It’s hard to see how Jerry loses

It’s hard to see how Jerry loses

Brown president 1976Chapman University’s usually accurate Economic Forecast expects growth of about 2.2 percent over the next year for the country, somewhat higher for California. That’s not fantastic; previous economic recoveries have been much stronger. But it’s way better than a recession.

And a recession — a deep one — is about the only thing besides health problems that could prevent the re-election of Gov. Jerry Brown next year. Reported the Chronicle:

“Despite California’s high unemployment and poverty rates, 58 percent of registered voters approve of how Brown is doing his job — the highest mark of the 75-year-old Democrat’s third term, according to a nonpartisan Field Poll released Thursday. His highest-ever Field mark was a 69 percent approval notch in March 1976, during his first term….

“Neither yardstick shows any of Brown’s announced or expected Republican challengers — former Lt. Gov. Abel Maldonado, Assemblyman Tim Donnelly of Twin Peaks (San Bernardino County) or former U.S. Treasury Department official Neel Kashkari — getting more than 16 percent of the vote against him in the June primary….

“The poverty rate in California — nearly 24 percent — is the highest in the nation under a new calculation that includes cost of living, according to federal census figures, and the state’s 8.7 percent employment rate is fifth-highest in the U.S.”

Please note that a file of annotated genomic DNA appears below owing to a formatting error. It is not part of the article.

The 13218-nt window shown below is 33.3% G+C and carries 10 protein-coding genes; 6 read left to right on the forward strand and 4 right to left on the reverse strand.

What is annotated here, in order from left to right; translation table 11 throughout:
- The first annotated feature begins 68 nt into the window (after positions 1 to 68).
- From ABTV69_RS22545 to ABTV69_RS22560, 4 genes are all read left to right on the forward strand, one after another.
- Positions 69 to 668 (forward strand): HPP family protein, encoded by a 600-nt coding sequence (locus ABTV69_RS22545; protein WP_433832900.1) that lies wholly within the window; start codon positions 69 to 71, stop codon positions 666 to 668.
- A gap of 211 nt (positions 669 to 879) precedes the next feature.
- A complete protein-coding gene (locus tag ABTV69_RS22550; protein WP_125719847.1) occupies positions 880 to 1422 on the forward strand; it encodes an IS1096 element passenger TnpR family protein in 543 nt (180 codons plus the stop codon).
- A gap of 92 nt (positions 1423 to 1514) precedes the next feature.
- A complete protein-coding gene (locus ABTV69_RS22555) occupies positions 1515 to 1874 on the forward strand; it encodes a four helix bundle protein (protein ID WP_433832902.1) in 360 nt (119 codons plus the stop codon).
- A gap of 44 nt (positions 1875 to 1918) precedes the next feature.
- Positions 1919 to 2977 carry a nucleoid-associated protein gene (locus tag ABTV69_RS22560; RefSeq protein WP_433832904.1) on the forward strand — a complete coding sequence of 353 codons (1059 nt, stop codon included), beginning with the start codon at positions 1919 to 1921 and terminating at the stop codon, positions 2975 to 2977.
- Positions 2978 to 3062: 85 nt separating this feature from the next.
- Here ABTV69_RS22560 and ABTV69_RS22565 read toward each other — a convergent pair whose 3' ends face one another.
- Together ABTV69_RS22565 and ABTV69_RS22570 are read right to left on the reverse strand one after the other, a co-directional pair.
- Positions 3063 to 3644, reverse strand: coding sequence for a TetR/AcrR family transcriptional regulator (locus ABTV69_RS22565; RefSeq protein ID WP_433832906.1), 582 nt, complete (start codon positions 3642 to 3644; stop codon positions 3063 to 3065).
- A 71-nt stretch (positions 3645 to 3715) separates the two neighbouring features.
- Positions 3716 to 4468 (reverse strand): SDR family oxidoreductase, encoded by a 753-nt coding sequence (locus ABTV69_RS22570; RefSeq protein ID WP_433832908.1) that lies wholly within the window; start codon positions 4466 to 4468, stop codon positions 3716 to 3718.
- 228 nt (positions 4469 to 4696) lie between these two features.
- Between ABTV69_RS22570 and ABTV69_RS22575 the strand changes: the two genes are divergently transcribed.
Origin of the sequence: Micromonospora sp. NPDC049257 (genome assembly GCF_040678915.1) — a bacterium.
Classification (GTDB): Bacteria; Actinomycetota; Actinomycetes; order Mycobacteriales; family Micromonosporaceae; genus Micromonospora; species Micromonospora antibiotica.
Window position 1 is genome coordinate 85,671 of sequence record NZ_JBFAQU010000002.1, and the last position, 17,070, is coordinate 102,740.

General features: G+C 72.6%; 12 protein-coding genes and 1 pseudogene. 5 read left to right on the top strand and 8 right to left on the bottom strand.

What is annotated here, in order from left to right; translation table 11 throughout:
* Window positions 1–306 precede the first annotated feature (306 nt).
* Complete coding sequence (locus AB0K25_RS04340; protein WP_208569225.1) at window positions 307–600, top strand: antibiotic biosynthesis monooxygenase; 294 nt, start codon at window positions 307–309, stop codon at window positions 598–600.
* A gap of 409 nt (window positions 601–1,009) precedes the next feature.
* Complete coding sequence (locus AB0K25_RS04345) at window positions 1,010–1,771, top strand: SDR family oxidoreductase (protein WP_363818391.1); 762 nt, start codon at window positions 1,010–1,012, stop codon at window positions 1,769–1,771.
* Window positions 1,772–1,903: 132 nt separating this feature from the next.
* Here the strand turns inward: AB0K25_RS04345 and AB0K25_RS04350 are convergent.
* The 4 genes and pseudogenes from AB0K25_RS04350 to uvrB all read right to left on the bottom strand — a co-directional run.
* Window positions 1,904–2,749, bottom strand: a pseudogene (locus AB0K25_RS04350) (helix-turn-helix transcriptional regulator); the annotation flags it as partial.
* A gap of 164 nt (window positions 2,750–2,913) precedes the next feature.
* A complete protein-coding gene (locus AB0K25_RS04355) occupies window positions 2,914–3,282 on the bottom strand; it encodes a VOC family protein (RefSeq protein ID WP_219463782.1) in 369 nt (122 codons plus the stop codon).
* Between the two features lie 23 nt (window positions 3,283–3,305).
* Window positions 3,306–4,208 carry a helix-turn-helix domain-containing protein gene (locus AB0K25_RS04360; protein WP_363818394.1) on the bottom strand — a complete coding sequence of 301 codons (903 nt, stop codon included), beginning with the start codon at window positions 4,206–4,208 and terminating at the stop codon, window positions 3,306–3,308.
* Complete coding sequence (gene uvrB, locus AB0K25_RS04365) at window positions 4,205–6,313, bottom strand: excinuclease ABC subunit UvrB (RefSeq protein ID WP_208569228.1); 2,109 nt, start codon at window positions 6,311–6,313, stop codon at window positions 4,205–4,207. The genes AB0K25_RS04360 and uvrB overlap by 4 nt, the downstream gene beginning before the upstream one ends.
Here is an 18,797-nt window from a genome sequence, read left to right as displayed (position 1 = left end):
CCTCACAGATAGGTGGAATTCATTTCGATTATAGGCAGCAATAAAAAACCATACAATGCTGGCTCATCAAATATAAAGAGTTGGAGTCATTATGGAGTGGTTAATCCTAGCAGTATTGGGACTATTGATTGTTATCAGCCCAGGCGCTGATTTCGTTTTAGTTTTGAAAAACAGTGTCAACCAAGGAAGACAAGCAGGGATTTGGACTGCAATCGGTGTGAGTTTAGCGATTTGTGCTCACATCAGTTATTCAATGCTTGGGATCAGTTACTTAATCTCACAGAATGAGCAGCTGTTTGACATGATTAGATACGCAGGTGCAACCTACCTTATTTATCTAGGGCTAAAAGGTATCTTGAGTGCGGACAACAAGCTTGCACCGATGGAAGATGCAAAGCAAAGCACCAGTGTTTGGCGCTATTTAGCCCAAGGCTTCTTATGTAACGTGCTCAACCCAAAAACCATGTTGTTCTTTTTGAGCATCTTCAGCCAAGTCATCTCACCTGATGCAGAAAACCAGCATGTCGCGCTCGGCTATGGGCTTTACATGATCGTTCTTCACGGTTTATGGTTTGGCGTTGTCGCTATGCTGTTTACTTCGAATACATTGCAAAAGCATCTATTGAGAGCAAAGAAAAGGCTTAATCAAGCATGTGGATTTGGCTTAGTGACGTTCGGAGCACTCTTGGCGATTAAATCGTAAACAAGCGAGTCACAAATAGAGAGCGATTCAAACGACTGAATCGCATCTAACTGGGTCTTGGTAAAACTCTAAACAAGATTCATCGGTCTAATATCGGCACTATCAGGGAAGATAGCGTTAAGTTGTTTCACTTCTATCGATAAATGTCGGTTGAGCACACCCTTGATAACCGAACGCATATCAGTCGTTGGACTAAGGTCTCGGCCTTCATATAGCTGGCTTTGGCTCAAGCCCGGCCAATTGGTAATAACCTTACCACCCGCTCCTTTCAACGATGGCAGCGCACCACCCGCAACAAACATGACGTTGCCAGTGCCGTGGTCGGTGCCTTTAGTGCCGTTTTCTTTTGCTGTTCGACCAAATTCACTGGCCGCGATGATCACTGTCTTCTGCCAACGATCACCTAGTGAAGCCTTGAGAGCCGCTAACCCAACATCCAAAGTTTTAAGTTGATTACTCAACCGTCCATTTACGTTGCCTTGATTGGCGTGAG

The problem for Republicans is that poor people are the most likely to vote for Brown. Because they’re poor, they get government benefits, which Brown has increased in his last two budgets.

The Obamacare debacle is going to slam Democrats nationally. They likely will lose some seats in the California Legislature; and some California seats in the U.S. House of Representatives. (Neither U.S. senator from California is up for re-election this year.)

That’s something for the GOP. They well could end the Democratic supermajorities in both houses of the California Legislature. However, that means Democrats could use 2014 as the time to pass tax and other bills with their supermajority before it might evaporate on Dec. 1.


It’s still going to be hard for Republicans to win any statewide race, not just the governorship. AG Kamala Harris and Lt. Gov. Gavin Newsom, eyeing succeeding Brown in 2018, easily should win re-election. Democrats have near locks on the other constitutional offices.

Cruz BustamanteAside from the Schwarzenegger fluke because of the 2003 recall, the last statewide office Republicans have won was Steve Poizner for insurance commissioner in 2006. There were four reasons for that. As an entrepreneur, Poizner had the right background for the job. He also spent a lot of his own money his campaign. His opponent, Lt. Gov. Cruz Bustamante, was involved in a scandal. And Cruz’ main campaign platform — seriously — was his diet program. Actual campaign official statement: “I want to become an example to others to lead healthier lives by losing weight myself. Obesity in California costs $7.7 billion a year.”

It’s not entirely impossible for a Republican to win for governor or the other offices. But it’s hard to devise a scenario where it happens.

If you have a GOP victory scenario, please put it in the comments. They need help.




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